Delta customer and Consumerist reader Rebekah emailed Delta over concerns about recent and extreme airline delays, threatening to cancel her Delta American Express and taking her miles with her. We’ll let it and the Delta Customer Care reply speak for themselves…
Via The Consumerist, I just watched [Customer Records His 7-Hour Delayed Flight In All Its Baby-Screaming Glory]
– and I’m honestly frightened to ever use Delta again. What’s going to be done for these poor passengers, and what will be done as incentive for those of us who are now afraid to use Delta’s services?
Without a decent response from you, I’ll be canceling my Delta American Express. I will be looking for another airline to transfer my miles, as well. This is pretty scary!
From: Customer Care
Date: Jul 10, 2007 9:34 AM
Subject: Re: Flight_Delay_Cancellation – Current and Future (KMM17442327I108L0KM)
July 10, 2007
Dear Ms. [redacted],
Thank you for your correspondence concerning the extended tarmac delay of one of our Delta Connection flights.
We are working hard to eliminate delays for our customers, especially those that result in delays onboard the aircraft. As always, safety is our number one concern. When weather, ATC delays, and other factors outside our control impact our ability to operate as scheduled, we try to do everything we can to minimize the inconvenience to our customers.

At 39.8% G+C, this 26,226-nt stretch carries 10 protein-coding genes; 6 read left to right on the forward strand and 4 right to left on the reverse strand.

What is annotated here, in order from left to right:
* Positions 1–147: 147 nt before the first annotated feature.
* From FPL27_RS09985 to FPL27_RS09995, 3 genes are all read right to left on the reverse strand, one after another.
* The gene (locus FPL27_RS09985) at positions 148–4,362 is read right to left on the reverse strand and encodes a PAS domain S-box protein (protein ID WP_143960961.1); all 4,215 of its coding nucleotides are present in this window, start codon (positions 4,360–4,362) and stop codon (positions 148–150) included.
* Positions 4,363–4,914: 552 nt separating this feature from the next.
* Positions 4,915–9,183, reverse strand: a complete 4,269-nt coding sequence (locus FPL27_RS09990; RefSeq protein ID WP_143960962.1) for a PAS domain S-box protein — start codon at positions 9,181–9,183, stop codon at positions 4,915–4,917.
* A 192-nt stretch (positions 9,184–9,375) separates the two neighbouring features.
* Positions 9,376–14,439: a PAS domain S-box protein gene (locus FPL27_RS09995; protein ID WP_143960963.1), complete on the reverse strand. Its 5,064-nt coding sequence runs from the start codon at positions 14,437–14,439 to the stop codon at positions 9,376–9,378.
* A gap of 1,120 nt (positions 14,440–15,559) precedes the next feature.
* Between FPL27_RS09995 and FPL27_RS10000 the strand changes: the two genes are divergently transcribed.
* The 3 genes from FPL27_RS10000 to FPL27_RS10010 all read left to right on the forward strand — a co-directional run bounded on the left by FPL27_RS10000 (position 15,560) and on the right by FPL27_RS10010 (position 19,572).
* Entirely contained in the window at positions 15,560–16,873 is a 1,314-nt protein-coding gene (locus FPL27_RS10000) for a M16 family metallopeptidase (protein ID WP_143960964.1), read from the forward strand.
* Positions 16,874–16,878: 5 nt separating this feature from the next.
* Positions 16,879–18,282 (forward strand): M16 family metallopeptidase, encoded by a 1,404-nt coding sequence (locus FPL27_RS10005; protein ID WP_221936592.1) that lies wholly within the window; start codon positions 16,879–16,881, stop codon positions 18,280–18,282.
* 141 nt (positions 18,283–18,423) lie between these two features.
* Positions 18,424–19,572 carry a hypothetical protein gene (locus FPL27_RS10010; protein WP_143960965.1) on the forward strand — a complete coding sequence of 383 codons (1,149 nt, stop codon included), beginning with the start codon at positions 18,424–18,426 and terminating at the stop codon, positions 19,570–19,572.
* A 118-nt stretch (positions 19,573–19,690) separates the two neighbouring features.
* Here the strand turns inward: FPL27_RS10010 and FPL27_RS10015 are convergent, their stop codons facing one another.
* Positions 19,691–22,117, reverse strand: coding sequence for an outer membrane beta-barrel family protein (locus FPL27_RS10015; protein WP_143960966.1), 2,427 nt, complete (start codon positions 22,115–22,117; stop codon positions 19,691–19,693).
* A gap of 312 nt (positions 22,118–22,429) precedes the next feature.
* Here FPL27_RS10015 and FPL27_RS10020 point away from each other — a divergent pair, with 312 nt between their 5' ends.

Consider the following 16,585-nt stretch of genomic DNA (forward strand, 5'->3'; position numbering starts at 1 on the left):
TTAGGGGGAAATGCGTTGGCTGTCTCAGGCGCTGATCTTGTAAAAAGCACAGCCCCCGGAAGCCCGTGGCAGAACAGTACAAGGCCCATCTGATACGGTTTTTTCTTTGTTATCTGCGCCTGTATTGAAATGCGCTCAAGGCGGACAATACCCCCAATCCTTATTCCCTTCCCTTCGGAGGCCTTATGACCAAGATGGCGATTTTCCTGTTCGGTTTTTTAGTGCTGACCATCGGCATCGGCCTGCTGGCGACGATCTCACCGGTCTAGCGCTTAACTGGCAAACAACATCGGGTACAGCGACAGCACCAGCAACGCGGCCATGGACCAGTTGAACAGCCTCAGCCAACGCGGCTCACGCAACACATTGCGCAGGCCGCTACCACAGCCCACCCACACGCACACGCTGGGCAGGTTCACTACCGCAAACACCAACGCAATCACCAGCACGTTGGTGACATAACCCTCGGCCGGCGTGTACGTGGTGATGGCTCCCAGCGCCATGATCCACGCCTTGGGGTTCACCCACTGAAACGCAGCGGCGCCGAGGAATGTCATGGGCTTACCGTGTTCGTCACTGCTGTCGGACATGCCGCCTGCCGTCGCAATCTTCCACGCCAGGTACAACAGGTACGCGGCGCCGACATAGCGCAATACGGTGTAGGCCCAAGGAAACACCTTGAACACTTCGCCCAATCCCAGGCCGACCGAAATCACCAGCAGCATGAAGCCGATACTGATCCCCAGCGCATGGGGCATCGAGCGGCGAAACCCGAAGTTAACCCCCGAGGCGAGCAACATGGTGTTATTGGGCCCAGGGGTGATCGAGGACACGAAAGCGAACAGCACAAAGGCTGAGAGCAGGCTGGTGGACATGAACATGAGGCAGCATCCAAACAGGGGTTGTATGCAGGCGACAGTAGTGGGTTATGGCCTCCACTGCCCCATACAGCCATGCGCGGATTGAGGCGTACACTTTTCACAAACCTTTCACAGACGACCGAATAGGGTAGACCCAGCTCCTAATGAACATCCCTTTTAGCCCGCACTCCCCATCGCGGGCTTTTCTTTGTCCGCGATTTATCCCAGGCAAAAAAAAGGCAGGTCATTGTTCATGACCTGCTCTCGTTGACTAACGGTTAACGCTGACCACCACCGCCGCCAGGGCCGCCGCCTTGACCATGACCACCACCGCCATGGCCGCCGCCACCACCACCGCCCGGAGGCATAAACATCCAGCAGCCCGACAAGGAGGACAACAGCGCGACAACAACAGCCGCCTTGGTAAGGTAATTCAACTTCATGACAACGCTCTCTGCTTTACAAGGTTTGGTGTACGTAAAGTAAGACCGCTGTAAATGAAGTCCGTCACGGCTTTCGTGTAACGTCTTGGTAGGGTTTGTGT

Recent ATC computer failures and resulting gridlock are perfect examples of why the ultimate solution that will reduce passenger frustration with extended tarmac delays is to modernize our nation’s antiquated ATC system. We must move from the decades-old radar and analog ATC system to more precise satellite navigation and digital communication-based ATC technology that will increase capacity. Please know that we will do everything within our control to prevent future occurrences of tarmac delays.
Again, thank you for contacting us. We will always welcome the opportunity to be of service.
What about when you lied to this guy’s wife and said the plane had already left, even though she had just got off the phone with him and it was still on the ground? Would space lasers have solved that airplane conundrum, Kay? Or would an electrified grid of stardust have prevented you from announcing over the intercom that the pilot was making his way through the terminal, when he was really still in Newark? No amount of future-tech can overcome man’s historical tendency to pass the buck.